MCCAFFREY: Look, I thought it was terrific, very sober-minded, pragmatic, objective.

It reminded us of the facts of the matter on the ground. It was an elective decision by Mr. Biden. And so the ensuing humanitarian disaster which will roll out before our eyes over the coming year is one that he will own historically.

But, again, I thought it was a legitimate political decision, largely supported by the American people. And he had very few options.

MELBER: Yes, the public is definitely behind him at this point. And there may be some gap that`s been discussed between the broad public and the narrators, whether that is the press, present company included, or what is sometimes called the national security establishment.

The general public, as you point out, felt at this juncture, after all of the blood and treasure in Afghanistan, it was past time to leave.

When the president says that the Afghan people themselves were not standing up and fighting on their own behalf, is that rhetoric, or do you view that as accurate and relevant to how we understand this stage of the conflict?

MCCAFFREY: Well, this is very painful, because we have had several million troops serving Iraq and Afghanistan. We have had 60,000 U.S. killed and wounded.

A lot of them are invested in what they were prepared to sacrifice their life for. But, look, if you back off it, in the last year, the disaster of the growing control of Taliban over the rural countryside, half of it, then two-thirds of the country, then the cities, in large part, the Afghan security forces were not defeated in battle.

They went over to the other side, or they walked away from their uniforms, handed their guns to the Taliban. These were negotiated outcomes in most of these different capitals. They had 10 Taliban taking the surrender of significant ANA and police forces.

So, unfortunately, we had a better message from the Taliban than the corrupt and incompetent Afghan government. And the army wouldn`t fight. We have seen this in the Iraqi army in Mosul; 800 ISIS fighters had two Iraqi divisions take to their heels.

So I think that a lot of the problem isn`t that the Afghans lack courage. They don`t. They`re some of the bravest people on the face of the Earth. But I think, in large part, particularly the security forces, they just said, hey, these people aren`t paying us. They`re leaving us isolated. And they walked away from it.

MELBER: Let`s take a listen to some of what the president has been saying recently about all this.


BIDEN: The likelihood there`s going to be the Taliban overrunning everything and owning the whole country is highly unlikely.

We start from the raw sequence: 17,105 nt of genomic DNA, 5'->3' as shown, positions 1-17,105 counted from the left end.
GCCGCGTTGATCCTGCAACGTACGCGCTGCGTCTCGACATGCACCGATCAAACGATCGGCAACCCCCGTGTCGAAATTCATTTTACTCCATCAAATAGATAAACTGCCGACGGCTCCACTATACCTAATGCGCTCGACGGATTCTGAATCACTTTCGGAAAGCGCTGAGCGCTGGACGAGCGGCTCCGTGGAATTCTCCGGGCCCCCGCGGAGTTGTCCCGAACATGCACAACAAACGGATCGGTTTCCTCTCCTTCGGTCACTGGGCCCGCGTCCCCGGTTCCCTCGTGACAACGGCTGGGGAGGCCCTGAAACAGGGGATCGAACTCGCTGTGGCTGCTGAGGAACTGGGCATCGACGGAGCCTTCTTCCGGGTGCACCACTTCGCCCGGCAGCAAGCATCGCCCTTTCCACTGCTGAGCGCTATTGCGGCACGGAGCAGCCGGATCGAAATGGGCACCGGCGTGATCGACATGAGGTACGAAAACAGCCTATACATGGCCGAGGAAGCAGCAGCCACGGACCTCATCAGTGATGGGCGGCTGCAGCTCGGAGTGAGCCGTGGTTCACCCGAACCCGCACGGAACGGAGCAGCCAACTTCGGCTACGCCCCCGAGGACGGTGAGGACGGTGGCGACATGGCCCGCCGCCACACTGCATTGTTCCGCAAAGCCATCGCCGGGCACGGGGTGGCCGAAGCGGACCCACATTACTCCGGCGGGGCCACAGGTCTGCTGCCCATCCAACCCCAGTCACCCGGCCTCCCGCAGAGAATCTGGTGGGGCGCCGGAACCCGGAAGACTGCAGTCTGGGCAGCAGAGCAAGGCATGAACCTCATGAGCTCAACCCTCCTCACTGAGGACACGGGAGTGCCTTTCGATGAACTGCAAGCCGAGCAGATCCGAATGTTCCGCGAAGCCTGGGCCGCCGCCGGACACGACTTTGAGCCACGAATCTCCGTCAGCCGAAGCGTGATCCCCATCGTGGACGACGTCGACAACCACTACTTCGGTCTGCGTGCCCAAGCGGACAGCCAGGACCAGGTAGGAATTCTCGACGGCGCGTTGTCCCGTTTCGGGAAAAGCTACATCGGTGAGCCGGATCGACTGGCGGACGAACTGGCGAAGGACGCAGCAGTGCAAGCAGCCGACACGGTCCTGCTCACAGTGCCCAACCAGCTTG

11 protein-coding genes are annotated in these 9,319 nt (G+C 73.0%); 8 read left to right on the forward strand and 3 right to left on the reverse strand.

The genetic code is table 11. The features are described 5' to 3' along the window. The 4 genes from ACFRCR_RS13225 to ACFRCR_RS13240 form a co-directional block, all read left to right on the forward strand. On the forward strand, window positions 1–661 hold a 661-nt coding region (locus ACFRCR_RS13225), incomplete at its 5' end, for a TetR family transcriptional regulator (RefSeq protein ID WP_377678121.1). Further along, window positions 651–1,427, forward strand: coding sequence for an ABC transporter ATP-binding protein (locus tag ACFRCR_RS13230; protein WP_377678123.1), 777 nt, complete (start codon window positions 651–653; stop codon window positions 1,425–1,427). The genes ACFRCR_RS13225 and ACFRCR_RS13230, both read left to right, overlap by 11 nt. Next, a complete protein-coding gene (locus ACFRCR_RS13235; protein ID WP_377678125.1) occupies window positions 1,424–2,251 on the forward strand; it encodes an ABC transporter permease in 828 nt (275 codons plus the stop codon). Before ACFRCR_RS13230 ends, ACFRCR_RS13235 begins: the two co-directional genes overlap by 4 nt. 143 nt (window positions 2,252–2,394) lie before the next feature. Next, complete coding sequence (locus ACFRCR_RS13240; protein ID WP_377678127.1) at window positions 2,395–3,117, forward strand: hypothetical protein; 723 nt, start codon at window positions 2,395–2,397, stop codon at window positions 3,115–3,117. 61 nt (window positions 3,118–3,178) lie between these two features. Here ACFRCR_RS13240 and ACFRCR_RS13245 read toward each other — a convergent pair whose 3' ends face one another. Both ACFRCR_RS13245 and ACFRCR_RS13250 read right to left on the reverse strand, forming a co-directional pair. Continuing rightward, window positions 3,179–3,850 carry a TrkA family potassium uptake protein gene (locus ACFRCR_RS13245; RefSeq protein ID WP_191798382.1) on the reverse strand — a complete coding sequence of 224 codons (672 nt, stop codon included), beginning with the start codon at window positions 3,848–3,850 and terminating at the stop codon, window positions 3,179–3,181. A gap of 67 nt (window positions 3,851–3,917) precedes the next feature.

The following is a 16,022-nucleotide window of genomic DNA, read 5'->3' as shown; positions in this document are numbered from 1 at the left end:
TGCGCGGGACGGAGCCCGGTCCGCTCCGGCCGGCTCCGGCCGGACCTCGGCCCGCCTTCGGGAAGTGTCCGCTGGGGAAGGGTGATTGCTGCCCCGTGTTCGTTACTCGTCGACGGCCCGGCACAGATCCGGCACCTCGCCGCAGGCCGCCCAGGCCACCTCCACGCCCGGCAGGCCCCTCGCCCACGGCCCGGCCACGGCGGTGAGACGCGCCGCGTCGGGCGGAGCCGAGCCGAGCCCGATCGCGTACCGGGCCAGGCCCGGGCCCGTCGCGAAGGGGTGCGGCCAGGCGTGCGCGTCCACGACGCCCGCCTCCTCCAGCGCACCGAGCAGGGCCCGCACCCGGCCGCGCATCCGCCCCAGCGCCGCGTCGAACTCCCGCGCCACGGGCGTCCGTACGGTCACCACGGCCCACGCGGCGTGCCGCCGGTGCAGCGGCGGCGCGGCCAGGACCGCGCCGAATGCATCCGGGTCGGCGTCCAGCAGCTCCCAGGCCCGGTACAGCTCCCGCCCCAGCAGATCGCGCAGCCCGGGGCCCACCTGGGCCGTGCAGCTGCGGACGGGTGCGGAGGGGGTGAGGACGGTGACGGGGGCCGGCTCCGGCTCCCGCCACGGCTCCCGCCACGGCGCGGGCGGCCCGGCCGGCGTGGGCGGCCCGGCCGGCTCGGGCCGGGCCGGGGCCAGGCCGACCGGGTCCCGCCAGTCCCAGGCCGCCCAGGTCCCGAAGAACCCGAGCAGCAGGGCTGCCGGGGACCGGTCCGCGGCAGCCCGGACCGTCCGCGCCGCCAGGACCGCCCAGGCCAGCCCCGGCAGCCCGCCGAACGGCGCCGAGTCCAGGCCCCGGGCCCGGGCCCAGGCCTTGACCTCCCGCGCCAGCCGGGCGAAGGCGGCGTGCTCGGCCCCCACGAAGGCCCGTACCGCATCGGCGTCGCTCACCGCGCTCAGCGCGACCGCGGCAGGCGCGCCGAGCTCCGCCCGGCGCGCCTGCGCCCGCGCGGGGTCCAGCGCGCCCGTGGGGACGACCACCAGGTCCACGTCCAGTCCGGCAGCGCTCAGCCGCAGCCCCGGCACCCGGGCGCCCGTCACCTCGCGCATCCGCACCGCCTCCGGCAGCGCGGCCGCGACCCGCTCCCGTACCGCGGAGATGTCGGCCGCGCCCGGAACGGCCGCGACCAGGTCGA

We have trained and equipped a standing force of over 300,000 Afghan personnel today.

There`s going to be no circumstance where you see people being lifted off the roof of an embassy of the United States from Afghanistan.

It is not at all comparable.

QUESTION: Don`t you bear some responsibility for the outcome if the Taliban ends up back in control and women end up losing the rights?

BIDEN: No, I don`t.


MELBER: Your thought about the line he is walking, because, on the one hand, the commander in chief is not supposed to go around -- I think this is a nonpartisan observation -- projecting weakness or the worst possible future outcome.


So I think that`s an aspect of sort of robust or optimistic leadership. On the other hand, even viewers who have not been following the ins and outs of Afghanistan closely would look at some of those recent comments and thought, could they have been put different?

MCCAFFREY: Oh, yes, look, be blunt, these were boneheaded errors.

You got to wonder what the national security staff was telling him that would allow him to make those kinds of predictions. I think it`s been obvious to most of us who followed the issue -- that means journalists, military people who served in Afghanistan -- that this thing was on the edge of crumbling.

And I think the last three presidents before Biden essentially got told, hey, if you pull us out, these people are going to come apart, and you will own the ensuing horrific video we will watch. So they stayed.

President Biden said, no, we`re going to cut the cord. We`re going to walk away from it.

I think it was a smart U.S. political decision, a tragedy for Afghanistan. It will outrage many of our veterans. But I don`t think it was going to be realistic. I hear people say we should have waited until the end of the fighting system. Nonsense.


MCCAFFREY: If we`d stayed beyond 31 August, we would have been back in the war. We would have had to reinforce and get enough, 10,000, 20,000 troops on the ground and protect ourselves.

Having said that, the Afghans were fighting the war, not us. So, again, it was an elective decision by the president of the United States.

MELBER: And, finally, General, what should the United States policy-makers take from this, if what was sometimes divided between -- and I say this deliberately oversimplified -- the good war in Afghanistan and the bad war in Iraq, turns out that both end with Americans looking at these scenes with, as you referenced at the beginning of our discussion, really widespread nonpartisan or bipartisan opposition to overlong overseas extended presence intervention?

What do we take from this at a foreign policy level? Because it does not seem like, in the modern era, we have found that those sort of -- quote, unquote -- "middle ground" to avoid these kind of long entanglements?

MCCAFFREY: Well, look, I always draw it back, we got to remember why we got into Afghanistan.